EU Commissioner for Telecoms and Media Viviane Reding has joined the debate over Internet piracy. Yesterday she stated that both sides of the conflict are right but their inability to see things from the other’s perspective is holding back progress. In the meantime, she says, piracy is seen by many as increasingly “sexy”.
The debate over online file-sharing, copyright infringement, piracy – call it what you will – is not going away. Indeed, the debate is more vigorous and heated than ever before.
On the one hand many copyright holders are virtually unmovable, steadfast in their belief that file-sharers are little more than thieves, undermining their livelihoods and stealing bread from their children’s mouths. The firm belief that they are dealing with criminals explains the draconian policies of the music and movie industry, they say.
On the other hand are millions upon millions of Internet users, desperate for their media fix in the most convenient forms, with as few restrictions as possible. Every download is not a lost sale, they say, indeed free downloads may even boost sales and treating file-sharers like criminals achieves nothing, with many declaring they will never stop downloading, never stop sharing.
Many champion disconnections for alleged pirates, while others say that access to the Internet and the information it provides is a fundamental right.
In the end, something will have to give.
In her speech to the Ludwig Erhard Lecture yesterday in Brussels, EU Commissioner for Telecoms and Media Viviane Reding joined the debate, focusing on the need for reconciliation between the almost warring factions.
Explaining that her number one priority is to make access to digital media easier and more attractive, Reding said this would drive the take-up of high speed Internet in Europe. However, the fact that both sides are reluctant to see the world from the perspective of the other, progress is being held back.
“While many right holders insist that every unauthorised download from the Internet is a violation of intellectual property rights and therefore illegal or even criminal, others stress that access to the Internet is a crucial fundamental right,” Reding explained.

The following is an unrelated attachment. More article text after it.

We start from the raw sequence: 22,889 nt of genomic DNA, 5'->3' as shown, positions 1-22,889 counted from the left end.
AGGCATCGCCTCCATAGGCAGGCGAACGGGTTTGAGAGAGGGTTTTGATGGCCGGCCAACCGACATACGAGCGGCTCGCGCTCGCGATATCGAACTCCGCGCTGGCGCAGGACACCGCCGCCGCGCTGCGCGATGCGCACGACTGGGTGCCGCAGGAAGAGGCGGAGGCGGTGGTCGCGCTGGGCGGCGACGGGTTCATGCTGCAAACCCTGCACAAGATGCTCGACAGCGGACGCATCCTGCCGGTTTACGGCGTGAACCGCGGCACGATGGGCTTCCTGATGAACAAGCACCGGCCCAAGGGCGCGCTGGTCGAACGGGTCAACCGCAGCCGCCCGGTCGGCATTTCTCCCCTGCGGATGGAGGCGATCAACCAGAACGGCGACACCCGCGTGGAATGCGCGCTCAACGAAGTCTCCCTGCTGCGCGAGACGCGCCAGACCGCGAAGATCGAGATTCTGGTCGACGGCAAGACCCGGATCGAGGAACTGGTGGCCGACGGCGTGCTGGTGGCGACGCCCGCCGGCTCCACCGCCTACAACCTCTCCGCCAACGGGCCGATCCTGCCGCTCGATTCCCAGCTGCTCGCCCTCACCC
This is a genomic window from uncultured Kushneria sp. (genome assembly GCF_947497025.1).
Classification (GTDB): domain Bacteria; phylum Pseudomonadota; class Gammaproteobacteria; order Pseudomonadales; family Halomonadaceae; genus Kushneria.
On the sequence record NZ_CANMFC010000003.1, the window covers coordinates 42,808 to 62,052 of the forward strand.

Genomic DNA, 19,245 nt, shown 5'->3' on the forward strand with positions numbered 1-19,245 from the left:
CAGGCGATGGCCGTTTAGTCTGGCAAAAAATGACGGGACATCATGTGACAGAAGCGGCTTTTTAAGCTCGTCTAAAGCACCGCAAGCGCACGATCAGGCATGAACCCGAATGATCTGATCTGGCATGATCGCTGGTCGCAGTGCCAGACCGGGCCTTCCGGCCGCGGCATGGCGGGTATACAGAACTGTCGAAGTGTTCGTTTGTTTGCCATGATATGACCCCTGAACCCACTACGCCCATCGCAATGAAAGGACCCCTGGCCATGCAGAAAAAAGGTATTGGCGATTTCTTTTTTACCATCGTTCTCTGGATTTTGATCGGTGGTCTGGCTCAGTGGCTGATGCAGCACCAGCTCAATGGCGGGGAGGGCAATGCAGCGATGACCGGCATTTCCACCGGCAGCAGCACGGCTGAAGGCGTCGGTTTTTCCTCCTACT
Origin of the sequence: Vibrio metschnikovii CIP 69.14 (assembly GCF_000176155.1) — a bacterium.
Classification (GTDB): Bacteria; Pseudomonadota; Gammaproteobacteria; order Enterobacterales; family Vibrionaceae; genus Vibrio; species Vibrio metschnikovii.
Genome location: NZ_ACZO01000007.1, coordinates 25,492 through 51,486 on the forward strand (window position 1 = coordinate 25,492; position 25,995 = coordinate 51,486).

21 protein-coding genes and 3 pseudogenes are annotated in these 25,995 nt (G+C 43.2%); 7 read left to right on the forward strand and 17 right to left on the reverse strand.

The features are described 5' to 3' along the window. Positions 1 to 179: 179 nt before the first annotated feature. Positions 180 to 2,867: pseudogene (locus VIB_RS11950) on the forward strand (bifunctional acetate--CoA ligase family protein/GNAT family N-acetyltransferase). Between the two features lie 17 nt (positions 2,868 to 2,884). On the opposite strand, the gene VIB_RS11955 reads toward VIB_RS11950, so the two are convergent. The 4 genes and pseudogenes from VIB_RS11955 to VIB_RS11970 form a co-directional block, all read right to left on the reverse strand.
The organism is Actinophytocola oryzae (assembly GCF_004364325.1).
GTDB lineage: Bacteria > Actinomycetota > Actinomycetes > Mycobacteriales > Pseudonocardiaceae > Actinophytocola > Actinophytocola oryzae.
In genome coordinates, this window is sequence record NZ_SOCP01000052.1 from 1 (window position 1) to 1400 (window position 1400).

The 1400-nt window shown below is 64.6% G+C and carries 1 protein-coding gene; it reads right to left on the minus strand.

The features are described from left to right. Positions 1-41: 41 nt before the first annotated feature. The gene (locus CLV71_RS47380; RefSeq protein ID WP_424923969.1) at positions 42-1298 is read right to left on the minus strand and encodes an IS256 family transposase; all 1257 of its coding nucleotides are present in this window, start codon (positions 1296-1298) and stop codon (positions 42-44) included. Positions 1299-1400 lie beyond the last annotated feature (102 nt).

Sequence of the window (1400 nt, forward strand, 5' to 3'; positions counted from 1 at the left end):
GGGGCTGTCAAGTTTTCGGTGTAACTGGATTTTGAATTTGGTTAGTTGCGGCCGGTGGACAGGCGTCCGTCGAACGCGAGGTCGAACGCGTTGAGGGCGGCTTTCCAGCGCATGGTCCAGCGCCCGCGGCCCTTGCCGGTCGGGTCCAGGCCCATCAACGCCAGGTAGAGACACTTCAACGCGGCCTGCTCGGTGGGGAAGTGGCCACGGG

“Let me be clear on this: Both sides are right. The drama is that after long and often fruitless battles, both camps have now dug themselves in their positions, without any signs of opening from either side.”
Of course, these entrenched positions do little to further the possibility of some kind of willing reconciliation, with many in the file-sharing community more determined than ever to preserve their activities and nurture their beloved hobby, often in a particularly proud way, a point not lost on Reding.
“In the meantime, Internet piracy appears to become more and more ‘sexy’, in particular for the digital natives already, the young generation of intense Internet users between 16 and 24,” she told the lecture.
Noting that this age group should become the “foundation of our digital economy, of new innovation and new growth opportunities,” Reding outlined the difficulties in bringing the sides together. Quoting Eurostat figures, she claimed that 60% of 16-24 year-olds have downloaded audiovisual content from the Internet in recent months without paying. “And 28% state that they would not be willing to pay,” she added.
These figures, according to Reding, are indicative of the limitations of the present system;
“It is necessary to penalize those who are breaking the law. But are there really enough attractive and consumer-friendly legal offers on the market?” she mused, hitting on one of the biggest complaints from media consumers.
Highlighting the perceived gap between ‘suits’ and citizens, Reding questioned if the current legal system for dealing with copyright meets the expectations of the younger, more tech-savvy Internet generation;
“Have we considered all alternative options to repression? Have we really looked at the issue through the eyes of a 16 year old? Or only from the perspective of law professors who grew up in the Gutenberg Age? In my view, growing Internet piracy is a vote of no-confidence in existing business models and legal solutions. It should be a wake-up call for policy-makers.”
Ask many on the file-sharing side of the debate and they will agree with Reding when she says that something must be done and done quickly too. If the media companies don’t make access to online media easier and more attractive “we could lose a whole generation as supporters of artistic creation and legal use of digital services. Economically, socially, and culturally, this would be a tragedy,” she said.
“Digital Europe can only be built with content creators on board,” Reding told the lecture, “and with the generation of digital natives as interested users and innovative consumers.”
In the end, people will have to talk. When all is said and done, legal action and disconnections will not solve this mess. Scaring people into becoming a customer is not a sustainable business model. In the end – just like flowing water – people will find the easiest route to the destination they require. It is up to the entertainment companies to ensure that the route Internet users take to media is via their door, and not to that of the nearest torrent site.
When that will be is anyone’s guess. My guess is no time soon.